Gillian Mary Birkbeck grave monument in All Saints Church burial ground, West Acre, Norfolk, England
Gillian Mary Birkbeck grave monument: legible names and details
|1909||26||1882||first name on monument||Gwendoline Rose Watney who was Gurney Barclay's second wife writes of meeting Gillian in Cambridge as follows: In the time at Girton, 1904-8, I had met Gurney Barclay at his Cambridge home, Binbrook, on Grange Road. He and his first wife Gillian gave generous hospitality to students for Sunday teas and hymn singing. We girls often went, cycling in from Girton or Newnham, partly to meet our brothers. We thought Gillian lovely and frail. She was often lying on the sofa. We were fairly tough hockey players and were used to cycling or walking in from Girton against wind, snow and rain. Gillian charming and gentle, seemed to belong to another world, though we knew she understood us.|
|father of Gillian Mary Birkbeck|
|husband of Gillian Mary Birkbeck||The Daily Telegraph 30-Apr-1976 MR J.GURNEY BARCLAY Banker and missionary The Bishop of Worcester writes: Gurney Barclay, who has just died at the age of 97 had a unique and widely respected career as banker and missionary. The third son of Robert Barclay of High Leigh, he was educated at Harrow and Trinity College Cambridge, where he got a first class in Natural Sciences. He entered the family bank, but after some years he abandoned a promising career and went off to work as a missionary in Japan in 1908. Although his young wife Gillian died soon after reaching the Far East, he remained there for some 17 years building up the small Christian Church and exercising a remarkable influence in Japan before and during the Great War. As an inheritor of both Quaker and Evangelical Anglican enthusiasm he was dedicated to the betterment of the people of the Far East and is still remembered there. He married secondly in 1915, and returned to Britain in 1926 to work for the Church Missionary Society, the Bible Society and other Christian causes. His ability as an administrator, financier and expert on Far Eastern affairs was much in demand by the overseas work of the Church between the wars. At the same time he demonstrated an adaptability and understanding of theological and religious changes that was not always the case with narrow evangelicals of his generation. He was never ordained but be was a lay reader and a good preacher. While pursuing his missionary convictions he also became a notable naturalist and an authority on ferns and butterflies; at the same time he was an unusually good shot and a skilled fisherman. He continued travelling to London regularly until he was 92. He will be remembered as one remarkably versatile in his rare abilities and ably supported by his second wife for more than 60 years of married life|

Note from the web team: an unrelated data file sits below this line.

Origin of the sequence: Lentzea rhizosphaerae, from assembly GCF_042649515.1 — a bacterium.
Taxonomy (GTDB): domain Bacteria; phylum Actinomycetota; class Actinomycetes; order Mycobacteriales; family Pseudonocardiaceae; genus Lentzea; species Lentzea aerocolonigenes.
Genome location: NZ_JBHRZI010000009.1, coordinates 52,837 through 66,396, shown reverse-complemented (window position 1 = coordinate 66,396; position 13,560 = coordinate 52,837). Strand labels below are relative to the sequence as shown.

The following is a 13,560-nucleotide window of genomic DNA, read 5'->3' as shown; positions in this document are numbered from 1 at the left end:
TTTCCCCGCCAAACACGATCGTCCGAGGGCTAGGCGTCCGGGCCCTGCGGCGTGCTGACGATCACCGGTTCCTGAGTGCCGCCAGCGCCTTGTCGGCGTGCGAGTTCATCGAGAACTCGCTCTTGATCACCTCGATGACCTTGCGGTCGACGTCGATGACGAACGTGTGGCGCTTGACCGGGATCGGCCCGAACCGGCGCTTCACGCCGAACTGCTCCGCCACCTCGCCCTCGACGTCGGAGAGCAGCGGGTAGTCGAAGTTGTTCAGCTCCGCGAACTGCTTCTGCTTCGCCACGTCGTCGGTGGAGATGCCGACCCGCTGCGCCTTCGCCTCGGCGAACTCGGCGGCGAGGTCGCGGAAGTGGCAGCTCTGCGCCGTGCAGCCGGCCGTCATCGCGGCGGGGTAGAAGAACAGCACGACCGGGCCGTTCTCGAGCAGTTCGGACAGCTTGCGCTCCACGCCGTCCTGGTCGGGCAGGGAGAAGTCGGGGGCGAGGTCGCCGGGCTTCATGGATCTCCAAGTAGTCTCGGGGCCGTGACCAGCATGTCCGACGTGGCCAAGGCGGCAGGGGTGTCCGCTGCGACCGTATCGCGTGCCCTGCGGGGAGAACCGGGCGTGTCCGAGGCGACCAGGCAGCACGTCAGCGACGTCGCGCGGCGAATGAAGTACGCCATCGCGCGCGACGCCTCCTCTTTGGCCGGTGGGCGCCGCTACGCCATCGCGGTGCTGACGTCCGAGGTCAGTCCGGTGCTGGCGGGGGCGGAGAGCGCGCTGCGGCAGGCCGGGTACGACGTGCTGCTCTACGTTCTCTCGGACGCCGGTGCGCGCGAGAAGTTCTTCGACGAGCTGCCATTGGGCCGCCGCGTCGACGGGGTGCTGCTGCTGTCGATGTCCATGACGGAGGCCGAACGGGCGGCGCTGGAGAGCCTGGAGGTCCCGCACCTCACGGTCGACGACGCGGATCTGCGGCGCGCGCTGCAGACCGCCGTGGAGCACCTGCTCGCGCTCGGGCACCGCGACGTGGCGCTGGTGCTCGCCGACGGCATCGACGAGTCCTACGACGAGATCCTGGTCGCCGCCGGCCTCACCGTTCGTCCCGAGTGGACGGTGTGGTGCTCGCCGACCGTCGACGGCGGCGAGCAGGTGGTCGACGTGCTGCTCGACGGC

|mother of Gillian Mary Birkbeck|
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